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Snake envenoming is a major public health issue in the rural tropics, with large numbers of envenomings and deaths.1,2 However, there continues to be limited evidence on the clinical features, epidemiology, and treatment of these patients.1,2 In some parts of the world, there is a continuing shortage of antivenom.3 Agarwal et al4 attempt to answer a pertinent clinical question in their region. The study aims to justify a reduced dose of antivenom (thus reducing cost of treatment) in their hospital and surrounding regions. However, while the study provides useful insight into the issues of snakebite management in the tropics, there are a number of problems with the design, and the study cannot be generalized to other parts of the world. The appropriate design for the study would be a randomised, controlled trial (RCT), but these are not often undertaken because of the difficulties with RCT in this setting and the resources needed to measure venom concentrations in envenomed patients.
RCTs of antivenom are difficult to undertake for a number of reasons. The clear efficacy in many cases makes it unethical to perform placebo RCTs. It is possible to perform comparison RCTs of different antivenoms or comparison of different dosing regimens.5–7 A more significant problem is making sure that controlled trials include only definite cases of snake envenoming, and that a known and relatively homogenous type and severity of envenoming is being studied, so that results are not biased. An RCT of scorpion antivenom in Tunisia,8 which showed no benefit of antivenom, has been criticized because it included only a small number of severely envenomed patients, the group most likely to benefit from antivenom.9
Clinical toxinology has been plagued by poor case definition,10 leading to the erroneous association of many clinical syndromes with particular venomous or poisonous animals.11 This creates problems when undertaking clinical trials in clinical toxinology because if the study includes other than definite cases, it is difficult to determine what is the treatment effect. This is a significant problem in the study by Agarwal et al. Their study included any patients with “severe neurotoxic envenoming” who required mechanical ventilation, and not snake bites that caused neurotoxicity (requiring mechanical ventilation) and for which their was a definite species identifcation. This meant that the study included two very different types of snakes (cobras and kraits) without being able to identify within the study which patients were bitten by which snake.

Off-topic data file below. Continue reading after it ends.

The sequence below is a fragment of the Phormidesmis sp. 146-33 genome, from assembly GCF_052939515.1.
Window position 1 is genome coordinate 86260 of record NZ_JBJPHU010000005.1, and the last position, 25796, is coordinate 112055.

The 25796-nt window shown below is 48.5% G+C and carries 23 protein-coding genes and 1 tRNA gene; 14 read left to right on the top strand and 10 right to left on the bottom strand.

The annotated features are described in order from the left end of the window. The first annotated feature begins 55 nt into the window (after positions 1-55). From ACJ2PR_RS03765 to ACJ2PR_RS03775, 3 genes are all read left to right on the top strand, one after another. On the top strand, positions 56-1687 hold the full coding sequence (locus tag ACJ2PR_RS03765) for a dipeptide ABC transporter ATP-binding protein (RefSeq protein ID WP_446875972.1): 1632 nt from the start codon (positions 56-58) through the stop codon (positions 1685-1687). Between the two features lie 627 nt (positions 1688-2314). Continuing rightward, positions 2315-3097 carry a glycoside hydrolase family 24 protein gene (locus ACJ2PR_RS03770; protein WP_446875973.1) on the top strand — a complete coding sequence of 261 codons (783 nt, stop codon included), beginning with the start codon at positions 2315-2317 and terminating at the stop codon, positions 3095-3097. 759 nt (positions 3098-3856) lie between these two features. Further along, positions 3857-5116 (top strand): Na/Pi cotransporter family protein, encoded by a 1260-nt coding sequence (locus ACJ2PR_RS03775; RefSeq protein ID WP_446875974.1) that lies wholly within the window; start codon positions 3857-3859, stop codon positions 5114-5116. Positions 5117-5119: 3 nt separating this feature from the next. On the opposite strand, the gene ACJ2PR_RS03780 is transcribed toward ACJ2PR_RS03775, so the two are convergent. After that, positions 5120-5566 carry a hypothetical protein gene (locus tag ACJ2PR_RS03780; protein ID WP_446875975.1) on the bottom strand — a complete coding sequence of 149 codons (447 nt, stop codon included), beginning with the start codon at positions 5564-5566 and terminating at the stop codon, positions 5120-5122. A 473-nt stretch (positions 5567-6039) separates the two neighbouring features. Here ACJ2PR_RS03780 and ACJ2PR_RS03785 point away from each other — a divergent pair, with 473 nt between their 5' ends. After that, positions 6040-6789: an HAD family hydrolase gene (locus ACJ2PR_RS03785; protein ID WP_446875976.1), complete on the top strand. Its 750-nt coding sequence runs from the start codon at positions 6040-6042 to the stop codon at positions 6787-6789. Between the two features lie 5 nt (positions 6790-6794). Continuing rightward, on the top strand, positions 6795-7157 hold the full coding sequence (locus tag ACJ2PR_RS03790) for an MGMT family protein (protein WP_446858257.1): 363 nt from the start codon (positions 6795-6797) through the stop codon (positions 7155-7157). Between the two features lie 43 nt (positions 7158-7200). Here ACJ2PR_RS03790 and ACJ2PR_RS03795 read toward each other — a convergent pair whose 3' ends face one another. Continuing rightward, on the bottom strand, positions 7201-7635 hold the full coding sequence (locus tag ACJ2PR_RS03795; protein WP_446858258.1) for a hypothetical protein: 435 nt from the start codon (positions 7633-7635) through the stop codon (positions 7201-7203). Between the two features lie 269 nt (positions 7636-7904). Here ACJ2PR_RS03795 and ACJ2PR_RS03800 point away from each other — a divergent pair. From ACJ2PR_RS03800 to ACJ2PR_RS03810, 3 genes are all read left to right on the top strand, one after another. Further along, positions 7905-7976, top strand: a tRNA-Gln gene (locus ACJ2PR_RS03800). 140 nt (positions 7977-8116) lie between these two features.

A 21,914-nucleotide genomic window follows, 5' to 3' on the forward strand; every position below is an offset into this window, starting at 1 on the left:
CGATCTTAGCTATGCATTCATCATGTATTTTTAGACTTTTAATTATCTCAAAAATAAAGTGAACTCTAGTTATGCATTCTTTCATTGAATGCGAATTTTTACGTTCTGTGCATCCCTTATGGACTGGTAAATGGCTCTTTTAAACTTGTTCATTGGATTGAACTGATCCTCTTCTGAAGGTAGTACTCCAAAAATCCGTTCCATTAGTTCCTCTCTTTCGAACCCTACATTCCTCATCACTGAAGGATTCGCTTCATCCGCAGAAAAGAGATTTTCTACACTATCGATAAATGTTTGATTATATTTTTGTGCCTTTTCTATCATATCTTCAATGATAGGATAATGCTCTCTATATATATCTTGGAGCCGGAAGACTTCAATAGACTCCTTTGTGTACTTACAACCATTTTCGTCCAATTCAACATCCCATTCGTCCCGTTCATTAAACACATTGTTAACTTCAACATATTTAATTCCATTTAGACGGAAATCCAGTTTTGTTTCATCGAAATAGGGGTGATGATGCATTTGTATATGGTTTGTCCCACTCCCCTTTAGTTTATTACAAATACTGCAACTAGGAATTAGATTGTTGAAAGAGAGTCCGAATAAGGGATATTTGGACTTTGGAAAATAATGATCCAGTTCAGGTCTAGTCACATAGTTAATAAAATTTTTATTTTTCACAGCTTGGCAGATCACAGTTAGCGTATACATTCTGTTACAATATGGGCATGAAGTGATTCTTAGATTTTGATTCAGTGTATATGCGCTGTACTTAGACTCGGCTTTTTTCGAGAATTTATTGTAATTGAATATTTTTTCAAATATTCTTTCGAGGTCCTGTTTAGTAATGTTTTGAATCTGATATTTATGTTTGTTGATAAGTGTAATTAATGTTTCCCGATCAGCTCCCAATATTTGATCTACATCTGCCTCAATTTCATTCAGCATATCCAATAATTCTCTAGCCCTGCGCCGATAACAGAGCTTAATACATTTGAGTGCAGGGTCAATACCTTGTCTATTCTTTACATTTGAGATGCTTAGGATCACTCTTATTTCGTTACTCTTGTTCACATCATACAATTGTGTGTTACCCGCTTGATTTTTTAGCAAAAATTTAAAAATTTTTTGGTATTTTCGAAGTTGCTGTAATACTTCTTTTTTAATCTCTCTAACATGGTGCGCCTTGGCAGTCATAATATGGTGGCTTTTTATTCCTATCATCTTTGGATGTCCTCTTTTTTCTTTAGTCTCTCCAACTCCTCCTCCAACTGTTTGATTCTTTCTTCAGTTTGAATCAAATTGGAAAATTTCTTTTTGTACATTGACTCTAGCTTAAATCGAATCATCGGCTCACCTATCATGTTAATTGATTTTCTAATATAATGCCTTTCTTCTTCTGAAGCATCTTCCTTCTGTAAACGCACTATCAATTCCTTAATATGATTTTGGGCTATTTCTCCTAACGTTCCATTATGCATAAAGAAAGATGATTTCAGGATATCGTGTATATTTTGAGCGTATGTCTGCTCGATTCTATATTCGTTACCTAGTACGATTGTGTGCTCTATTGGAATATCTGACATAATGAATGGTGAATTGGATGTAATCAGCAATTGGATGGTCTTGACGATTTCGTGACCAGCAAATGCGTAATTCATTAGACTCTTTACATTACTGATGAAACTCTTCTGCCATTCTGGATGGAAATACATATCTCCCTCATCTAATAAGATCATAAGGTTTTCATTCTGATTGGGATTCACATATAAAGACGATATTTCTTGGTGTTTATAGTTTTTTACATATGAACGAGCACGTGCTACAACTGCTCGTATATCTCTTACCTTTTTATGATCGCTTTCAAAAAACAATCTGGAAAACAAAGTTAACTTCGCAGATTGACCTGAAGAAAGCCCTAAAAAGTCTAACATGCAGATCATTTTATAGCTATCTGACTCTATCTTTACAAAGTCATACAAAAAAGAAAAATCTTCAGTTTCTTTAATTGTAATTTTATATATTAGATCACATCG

The response of neurotoxicity to snake antivenom is dependent on the type of neurotoxins the snakes possess.1,12 Cobra venom contains mainly post-synaptic neurotoxins, which have a curare-like effect and can be reversed by snake antivenom after clinical effects have developed. Conversely, krait venom contains many presynaptic neurotoxins, which are not reversible once paralysis has developed and so respond poorly to delayed antivenom.1,12 The study by Agarwal et al therefore contains an unknown proportion of cases that may respond well to antivenom (cobra bites) and an unknown proportion that are unlikely to respond to antivenom (krait bites). In three cases, dead snakes were collected, demonstrating that both snake types were included in the study. Because their study was not randomized and followed a “before and after” design, an increase in the proportion of cobra bites over time could have resulted in the low dose (“after”) group being inherently more likely to respond to antivenom than the high dose (“before”) group. Even if the study was randomized, if both groups were predominantly krait bites and unlikely to benefit from antivenom, then there would be little difference between groups, but any beneficial effect of the higher antivenom dose for the smaller proportion of cobra bites would have been masked. Therefore, even in the setting of the authors’ own hospital, their results should be seen only as a useful exploratory investigation or pilot study for future more rigorous study designs.
The reason that case definition is problematic in most studies is the difficulty involved in defining definite bites and establishing the exact species/group involved.9 Snakes are not caught or collected in many cases, as seen in this report, although this study had a particularly low rate of snake capture (3 out of 55). The other method of snake identification is using an ELISA to detect snake venom in patient blood.13 One disadvantage of this method is that there may be significant cross reactivity, but this is unlikely to be a problem with distinguishing different genera of snakes such as cobras (Naja spp.) and kraits (Bungarus spp.). The other problem is the cost and access to such testing, as stated by Agarwal et al. However, there is a difference between “point of care” venom detection kits, such as those used in Australia,14 and the collection and storage of samples for research that can be sent to distant laboratories to be analysed. The latter is certainly possible in the rural tropics by collaboration with international research groups. This has been carried out in many parts of the developing world,13 including Sri Lanka, with similar snakes.15 The major advantage of ELISA is that serial venom concentrations can be quantified, which will allow an accurate determination of antivenom dose required.13 Such studies with definite case inclusion are desperately required to improve antivenom treatment for snake envenoming.
Thanks to S Brown and B Currie for commenting on the manuscript.
Competing interests: none declared
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